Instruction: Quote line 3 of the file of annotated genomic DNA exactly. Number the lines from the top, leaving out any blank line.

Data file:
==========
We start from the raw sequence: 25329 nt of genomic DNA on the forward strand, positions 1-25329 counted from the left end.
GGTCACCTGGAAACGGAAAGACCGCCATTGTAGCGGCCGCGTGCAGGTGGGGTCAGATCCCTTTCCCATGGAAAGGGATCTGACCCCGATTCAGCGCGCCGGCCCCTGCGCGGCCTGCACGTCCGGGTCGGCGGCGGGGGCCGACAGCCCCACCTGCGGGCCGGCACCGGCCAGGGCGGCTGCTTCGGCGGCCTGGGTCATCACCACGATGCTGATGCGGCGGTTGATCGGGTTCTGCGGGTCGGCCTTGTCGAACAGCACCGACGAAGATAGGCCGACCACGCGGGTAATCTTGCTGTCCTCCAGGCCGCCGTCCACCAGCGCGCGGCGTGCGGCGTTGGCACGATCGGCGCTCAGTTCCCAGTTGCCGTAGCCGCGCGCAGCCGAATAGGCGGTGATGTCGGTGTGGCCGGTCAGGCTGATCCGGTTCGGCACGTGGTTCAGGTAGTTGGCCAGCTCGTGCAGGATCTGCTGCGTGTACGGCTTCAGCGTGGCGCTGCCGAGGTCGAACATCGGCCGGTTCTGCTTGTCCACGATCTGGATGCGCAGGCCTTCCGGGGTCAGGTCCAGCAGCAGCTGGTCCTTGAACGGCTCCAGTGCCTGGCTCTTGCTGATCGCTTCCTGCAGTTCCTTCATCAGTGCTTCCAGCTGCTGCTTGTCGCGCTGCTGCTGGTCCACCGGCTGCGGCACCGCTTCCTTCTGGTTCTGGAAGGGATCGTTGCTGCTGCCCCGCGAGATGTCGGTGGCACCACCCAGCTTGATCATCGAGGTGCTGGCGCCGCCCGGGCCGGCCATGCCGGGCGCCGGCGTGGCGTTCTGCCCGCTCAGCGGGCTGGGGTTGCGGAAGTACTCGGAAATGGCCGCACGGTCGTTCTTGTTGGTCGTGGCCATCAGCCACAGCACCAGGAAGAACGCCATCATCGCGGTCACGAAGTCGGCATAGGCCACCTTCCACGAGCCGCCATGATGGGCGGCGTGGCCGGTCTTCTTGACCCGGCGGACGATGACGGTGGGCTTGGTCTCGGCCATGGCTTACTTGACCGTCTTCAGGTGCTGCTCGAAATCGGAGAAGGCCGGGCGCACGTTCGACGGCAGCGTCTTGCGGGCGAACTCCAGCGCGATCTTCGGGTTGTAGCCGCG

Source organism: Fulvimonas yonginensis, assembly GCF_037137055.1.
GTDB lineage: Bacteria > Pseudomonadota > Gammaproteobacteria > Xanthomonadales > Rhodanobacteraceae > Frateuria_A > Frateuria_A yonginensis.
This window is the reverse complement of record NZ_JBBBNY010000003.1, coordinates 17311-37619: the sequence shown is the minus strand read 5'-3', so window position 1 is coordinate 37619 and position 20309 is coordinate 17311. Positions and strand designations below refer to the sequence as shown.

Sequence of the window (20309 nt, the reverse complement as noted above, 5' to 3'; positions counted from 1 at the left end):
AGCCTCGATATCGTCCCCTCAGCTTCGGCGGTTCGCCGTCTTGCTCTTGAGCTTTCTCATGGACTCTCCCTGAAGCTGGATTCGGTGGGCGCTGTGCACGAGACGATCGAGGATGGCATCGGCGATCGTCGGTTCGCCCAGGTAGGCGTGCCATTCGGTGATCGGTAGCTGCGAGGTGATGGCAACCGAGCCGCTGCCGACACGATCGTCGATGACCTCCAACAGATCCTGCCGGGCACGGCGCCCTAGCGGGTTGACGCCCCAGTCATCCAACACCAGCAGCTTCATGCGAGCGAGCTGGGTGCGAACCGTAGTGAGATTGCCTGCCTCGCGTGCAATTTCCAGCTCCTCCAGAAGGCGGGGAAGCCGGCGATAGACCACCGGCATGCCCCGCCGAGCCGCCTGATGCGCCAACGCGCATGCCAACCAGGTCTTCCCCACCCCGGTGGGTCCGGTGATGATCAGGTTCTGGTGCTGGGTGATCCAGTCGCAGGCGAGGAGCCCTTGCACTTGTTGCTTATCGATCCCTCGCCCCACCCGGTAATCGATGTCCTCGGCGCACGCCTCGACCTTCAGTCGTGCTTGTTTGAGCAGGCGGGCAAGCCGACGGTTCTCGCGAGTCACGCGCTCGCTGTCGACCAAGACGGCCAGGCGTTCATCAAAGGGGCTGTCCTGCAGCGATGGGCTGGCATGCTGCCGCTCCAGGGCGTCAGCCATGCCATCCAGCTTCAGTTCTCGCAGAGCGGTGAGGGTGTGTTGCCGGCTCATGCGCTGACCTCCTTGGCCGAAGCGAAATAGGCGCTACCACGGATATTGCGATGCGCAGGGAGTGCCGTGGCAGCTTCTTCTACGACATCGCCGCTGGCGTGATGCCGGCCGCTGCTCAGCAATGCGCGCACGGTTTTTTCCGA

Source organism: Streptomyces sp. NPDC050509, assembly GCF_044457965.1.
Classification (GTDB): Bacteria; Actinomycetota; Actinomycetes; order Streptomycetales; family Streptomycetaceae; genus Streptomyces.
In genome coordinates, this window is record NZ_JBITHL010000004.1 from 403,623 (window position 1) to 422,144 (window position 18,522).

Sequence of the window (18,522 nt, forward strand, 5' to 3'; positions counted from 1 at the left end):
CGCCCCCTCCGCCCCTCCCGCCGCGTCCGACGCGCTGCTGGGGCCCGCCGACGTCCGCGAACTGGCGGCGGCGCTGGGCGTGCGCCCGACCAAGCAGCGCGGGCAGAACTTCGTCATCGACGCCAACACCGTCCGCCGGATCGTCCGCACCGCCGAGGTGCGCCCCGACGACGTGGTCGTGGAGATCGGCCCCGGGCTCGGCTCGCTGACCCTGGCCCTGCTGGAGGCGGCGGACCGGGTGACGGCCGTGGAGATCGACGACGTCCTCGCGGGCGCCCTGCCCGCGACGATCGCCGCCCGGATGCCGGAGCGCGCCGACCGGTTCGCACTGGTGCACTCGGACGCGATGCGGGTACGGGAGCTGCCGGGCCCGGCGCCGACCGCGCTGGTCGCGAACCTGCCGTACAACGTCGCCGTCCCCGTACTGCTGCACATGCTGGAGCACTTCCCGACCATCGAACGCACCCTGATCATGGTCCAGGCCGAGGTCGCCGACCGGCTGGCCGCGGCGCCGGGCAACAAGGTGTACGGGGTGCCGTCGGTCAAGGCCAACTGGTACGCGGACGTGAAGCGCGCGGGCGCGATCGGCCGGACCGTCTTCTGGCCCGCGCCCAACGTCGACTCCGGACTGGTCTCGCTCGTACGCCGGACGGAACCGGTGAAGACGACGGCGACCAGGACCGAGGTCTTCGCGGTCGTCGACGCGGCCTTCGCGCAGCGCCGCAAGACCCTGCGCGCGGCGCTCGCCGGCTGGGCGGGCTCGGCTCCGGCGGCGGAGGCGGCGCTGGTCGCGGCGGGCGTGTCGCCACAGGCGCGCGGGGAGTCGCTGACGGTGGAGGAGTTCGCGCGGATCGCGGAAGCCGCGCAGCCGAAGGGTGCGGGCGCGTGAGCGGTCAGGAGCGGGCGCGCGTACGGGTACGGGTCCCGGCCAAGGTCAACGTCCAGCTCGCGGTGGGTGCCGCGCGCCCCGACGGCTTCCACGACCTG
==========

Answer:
Source organism: Fulvimonas yonginensis, assembly GCF_037137055.1.